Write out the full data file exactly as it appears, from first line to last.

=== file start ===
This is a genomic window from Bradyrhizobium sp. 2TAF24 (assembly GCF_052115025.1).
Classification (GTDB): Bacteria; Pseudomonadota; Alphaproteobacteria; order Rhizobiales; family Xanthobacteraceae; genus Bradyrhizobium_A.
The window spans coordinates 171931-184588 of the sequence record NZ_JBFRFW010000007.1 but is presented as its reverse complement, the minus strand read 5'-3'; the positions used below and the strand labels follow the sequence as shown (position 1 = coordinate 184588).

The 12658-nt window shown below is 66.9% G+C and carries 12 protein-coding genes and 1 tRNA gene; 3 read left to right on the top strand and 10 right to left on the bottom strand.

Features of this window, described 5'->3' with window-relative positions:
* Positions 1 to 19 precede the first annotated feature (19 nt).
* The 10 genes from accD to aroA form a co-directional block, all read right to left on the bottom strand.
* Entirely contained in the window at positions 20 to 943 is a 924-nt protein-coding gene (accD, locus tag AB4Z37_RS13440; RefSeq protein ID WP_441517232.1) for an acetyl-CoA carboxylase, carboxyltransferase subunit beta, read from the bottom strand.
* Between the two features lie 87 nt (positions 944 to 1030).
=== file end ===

This is a genomic window from Bradyrhizobium sp. 2TAF24 (assembly GCF_052115025.1).
Classification (GTDB): Bacteria; Pseudomonadota; Alphaproteobacteria; order Rhizobiales; family Xanthobacteraceae; genus Bradyrhizobium_A.
The window spans coordinates 171931-184588 of the sequence record NZ_JBFRFW010000007.1 but is presented as its reverse complement, the minus strand read 5'-3'; the positions used below and the strand labels follow the sequence as shown (position 1 = coordinate 184588).

The 12658-nt window shown below is 66.9% G+C and carries 12 protein-coding genes and 1 tRNA gene; 3 read left to right on the top strand and 10 right to left on the bottom strand.

Features of this window, described 5'->3' with window-relative positions:
* Positions 1 to 19 precede the first annotated feature (19 nt).
* The 10 genes from accD to aroA form a co-directional block, all read right to left on the bottom strand.
* Entirely contained in the window at positions 20 to 943 is a 924-nt protein-coding gene (accD, locus tag AB4Z37_RS13440; RefSeq protein ID WP_441517232.1) for an acetyl-CoA carboxylase, carboxyltransferase subunit beta, read from the bottom strand.
* Between the two features lie 87 nt (positions 944 to 1030).